Africa

SILC Allows Pa Alie to Open Shop and Open Possibilities in Sierra Leone

Three years ago Alie Bangura, known locally as Pa Alie, was a subsistence farmer and a driver on the side. His fields were unproductive, his family undernourished, and his children uneducated. To make matters worse, when Pa Alie’s vehicle broke down, he could not afford to repair it and therefore lost his job as a driver. Today, however, Pa Alie is a business owner and respected chairman of his SILC (savings and internal loan club)group as part of FRB's Sierra Leone-Koinadugu program.

09/18/2013 | Comments: 0 | Add Comment | Read More

Dusuba's new house! …evidence of SILC Success

Like most others in the village of Gberia Timbakor, Dusuba struggled to meet her family’s necessities––food, shelter, and education. With a husband and six children, her small rice and groundnut farm was not enough to meet those needs. That is, until she joined a SILC group through FRB's Sierra Leone-Koinadugu program. Now, she says, she has overcome all of her obstacles.

08/14/2013 | Comments: 0 | Add Comment | Read More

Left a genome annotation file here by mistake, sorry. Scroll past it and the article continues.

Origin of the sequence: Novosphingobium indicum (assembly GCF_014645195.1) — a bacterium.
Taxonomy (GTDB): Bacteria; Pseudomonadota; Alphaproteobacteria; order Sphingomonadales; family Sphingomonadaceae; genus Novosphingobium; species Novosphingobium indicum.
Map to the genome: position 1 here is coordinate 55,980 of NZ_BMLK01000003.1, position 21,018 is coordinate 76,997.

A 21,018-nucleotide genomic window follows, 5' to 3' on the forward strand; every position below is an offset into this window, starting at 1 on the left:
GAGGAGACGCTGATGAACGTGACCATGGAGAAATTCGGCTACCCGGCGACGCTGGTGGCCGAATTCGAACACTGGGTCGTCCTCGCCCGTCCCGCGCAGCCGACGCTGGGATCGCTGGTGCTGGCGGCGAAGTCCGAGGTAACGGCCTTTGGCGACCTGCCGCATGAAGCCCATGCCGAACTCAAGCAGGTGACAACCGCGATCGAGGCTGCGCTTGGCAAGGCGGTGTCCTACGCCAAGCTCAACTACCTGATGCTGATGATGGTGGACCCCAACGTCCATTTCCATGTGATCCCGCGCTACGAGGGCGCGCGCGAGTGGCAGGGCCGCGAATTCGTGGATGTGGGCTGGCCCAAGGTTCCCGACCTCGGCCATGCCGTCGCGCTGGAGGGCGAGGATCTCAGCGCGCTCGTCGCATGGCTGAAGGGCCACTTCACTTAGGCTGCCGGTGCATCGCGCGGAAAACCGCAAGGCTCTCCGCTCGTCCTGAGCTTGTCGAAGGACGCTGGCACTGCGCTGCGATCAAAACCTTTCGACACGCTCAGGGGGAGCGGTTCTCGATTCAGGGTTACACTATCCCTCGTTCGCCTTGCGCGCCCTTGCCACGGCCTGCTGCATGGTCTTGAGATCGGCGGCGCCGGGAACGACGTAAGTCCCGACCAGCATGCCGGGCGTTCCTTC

Culturally relevant agribusiness for smallholder farmers in Sierra Leone

The Sierra Leone-West program is a business-oriented poverty-reduction initiative of World Hope International (WHI) in conjunction with FRB. The program works with smallholder farmers in Sierra Leone to develop sustainable, culturally relevant agribusiness enterprises at the village level, such as growing and selling mangoes and pineapples to a local juice processor.

Communities in the program area are exceedingly vulnerable. Lack of employment among men and women of working age causes poverty. Lack of capital to cultivate food creates food insecurity.

08/02/2013 | Comments: 0 | Add Comment | Read More

Djibo's dreams come true in West Africa

A few years ago, Djibo and his family shared some of their dreams with a visitor. "I hope one day to have a cell phone and a motorcycle, and that our community group can do trickle irrigation," said Djibo. His wives added, "We hope our group can get a mill so we don't have to pound millet all day long." 

Since then, some of these dreams have become reality. Djibo bought a cell phone, which can mean the difference between safety and danger in remote communities, and helps him stay abreast of market pricing and more. Last January, Djibo’s community put in a solar-powered trickle irrigation system. They've begun planting vegetables, including onions and tomatoes, using this new system.

07/22/2013 | Comments: 0 | Add Comment | Read More

In Kenya, communities build sand dams to address water needs

Pastor Matayo is a community leader in FRB’s Kenya Ngong-Intashat program who was involved in sand dam construction across a seasonal river, from start to finish. The program’s goal is to increase food security by making water more available for household use, livestock and agriculture.

07/19/2013 | Comments: 0 | Add Comment | Read More

In The Gambia, a sustainable approach is the key to finishing well